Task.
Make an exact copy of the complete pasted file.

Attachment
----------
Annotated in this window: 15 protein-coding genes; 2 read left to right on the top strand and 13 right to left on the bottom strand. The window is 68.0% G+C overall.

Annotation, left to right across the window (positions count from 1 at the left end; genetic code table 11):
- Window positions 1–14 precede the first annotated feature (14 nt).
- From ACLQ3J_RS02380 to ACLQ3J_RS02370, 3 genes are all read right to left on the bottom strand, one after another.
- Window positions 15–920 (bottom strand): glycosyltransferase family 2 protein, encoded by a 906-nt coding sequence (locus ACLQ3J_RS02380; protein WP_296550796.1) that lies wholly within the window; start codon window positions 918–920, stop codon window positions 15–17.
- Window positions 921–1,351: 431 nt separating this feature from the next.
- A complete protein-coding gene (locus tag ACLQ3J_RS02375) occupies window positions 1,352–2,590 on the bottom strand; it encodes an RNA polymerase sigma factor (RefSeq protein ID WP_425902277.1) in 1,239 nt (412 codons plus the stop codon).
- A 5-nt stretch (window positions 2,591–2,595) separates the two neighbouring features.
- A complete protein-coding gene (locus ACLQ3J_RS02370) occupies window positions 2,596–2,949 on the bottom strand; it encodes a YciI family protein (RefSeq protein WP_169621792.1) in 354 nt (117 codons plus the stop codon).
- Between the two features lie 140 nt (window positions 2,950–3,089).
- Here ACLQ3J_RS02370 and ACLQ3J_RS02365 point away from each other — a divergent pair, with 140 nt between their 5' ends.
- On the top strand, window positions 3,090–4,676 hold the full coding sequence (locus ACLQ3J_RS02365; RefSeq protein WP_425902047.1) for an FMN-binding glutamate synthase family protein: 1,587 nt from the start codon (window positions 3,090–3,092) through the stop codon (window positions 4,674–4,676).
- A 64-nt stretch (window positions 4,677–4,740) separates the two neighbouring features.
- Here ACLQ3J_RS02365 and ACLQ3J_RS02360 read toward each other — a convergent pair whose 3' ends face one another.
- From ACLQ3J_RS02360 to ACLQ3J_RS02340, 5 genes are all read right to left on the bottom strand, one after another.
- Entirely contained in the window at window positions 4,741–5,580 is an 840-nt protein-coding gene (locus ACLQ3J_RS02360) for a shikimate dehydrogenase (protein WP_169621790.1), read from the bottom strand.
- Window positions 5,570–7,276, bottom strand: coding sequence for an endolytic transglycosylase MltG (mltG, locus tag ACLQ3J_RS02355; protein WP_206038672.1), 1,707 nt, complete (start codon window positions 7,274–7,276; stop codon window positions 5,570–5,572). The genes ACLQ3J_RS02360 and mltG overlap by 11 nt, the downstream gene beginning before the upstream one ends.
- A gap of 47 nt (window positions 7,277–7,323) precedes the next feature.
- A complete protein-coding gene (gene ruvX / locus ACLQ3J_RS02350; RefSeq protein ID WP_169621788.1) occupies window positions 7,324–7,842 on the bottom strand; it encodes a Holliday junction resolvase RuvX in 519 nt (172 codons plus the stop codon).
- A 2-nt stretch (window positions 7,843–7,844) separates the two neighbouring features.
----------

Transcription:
Annotated in this window: 15 protein-coding genes; 2 read left to right on the top strand and 13 right to left on the bottom strand. The window is 68.0% G+C overall.

Annotation, left to right across the window (positions count from 1 at the left end; genetic code table 11):
- Window positions 1–14 precede the first annotated feature (14 nt).
- From ACLQ3J_RS02380 to ACLQ3J_RS02370, 3 genes are all read right to left on the bottom strand, one after another.
- Window positions 15–920 (bottom strand): glycosyltransferase family 2 protein, encoded by a 906-nt coding sequence (locus ACLQ3J_RS02380; protein WP_296550796.1) that lies wholly within the window; start codon window positions 918–920, stop codon window positions 15–17.
- Window positions 921–1,351: 431 nt separating this feature from the next.
- A complete protein-coding gene (locus tag ACLQ3J_RS02375) occupies window positions 1,352–2,590 on the bottom strand; it encodes an RNA polymerase sigma factor (RefSeq protein ID WP_425902277.1) in 1,239 nt (412 codons plus the stop codon).
- A 5-nt stretch (window positions 2,591–2,595) separates the two neighbouring features.
- A complete protein-coding gene (locus ACLQ3J_RS02370) occupies window positions 2,596–2,949 on the bottom strand; it encodes a YciI family protein (RefSeq protein WP_169621792.1) in 354 nt (117 codons plus the stop codon).
- Between the two features lie 140 nt (window positions 2,950–3,089).
- Here ACLQ3J_RS02370 and ACLQ3J_RS02365 point away from each other — a divergent pair, with 140 nt between their 5' ends.
- On the top strand, window positions 3,090–4,676 hold the full coding sequence (locus ACLQ3J_RS02365; RefSeq protein WP_425902047.1) for an FMN-binding glutamate synthase family protein: 1,587 nt from the start codon (window positions 3,090–3,092) through the stop codon (window positions 4,674–4,676).
- A 64-nt stretch (window positions 4,677–4,740) separates the two neighbouring features.
- Here ACLQ3J_RS02365 and ACLQ3J_RS02360 read toward each other — a convergent pair whose 3' ends face one another.
- From ACLQ3J_RS02360 to ACLQ3J_RS02340, 5 genes are all read right to left on the bottom strand, one after another.
- Entirely contained in the window at window positions 4,741–5,580 is an 840-nt protein-coding gene (locus ACLQ3J_RS02360) for a shikimate dehydrogenase (protein WP_169621790.1), read from the bottom strand.
- Window positions 5,570–7,276, bottom strand: coding sequence for an endolytic transglycosylase MltG (mltG, locus tag ACLQ3J_RS02355; protein WP_206038672.1), 1,707 nt, complete (start codon window positions 7,274–7,276; stop codon window positions 5,570–5,572). The genes ACLQ3J_RS02360 and mltG overlap by 11 nt, the downstream gene beginning before the upstream one ends.
- A gap of 47 nt (window positions 7,277–7,323) precedes the next feature.
- A complete protein-coding gene (gene ruvX / locus ACLQ3J_RS02350; RefSeq protein ID WP_169621788.1) occupies window positions 7,324–7,842 on the bottom strand; it encodes a Holliday junction resolvase RuvX in 519 nt (172 codons plus the stop codon).
- A 2-nt stretch (window positions 7,843–7,844) separates the two neighbouring features.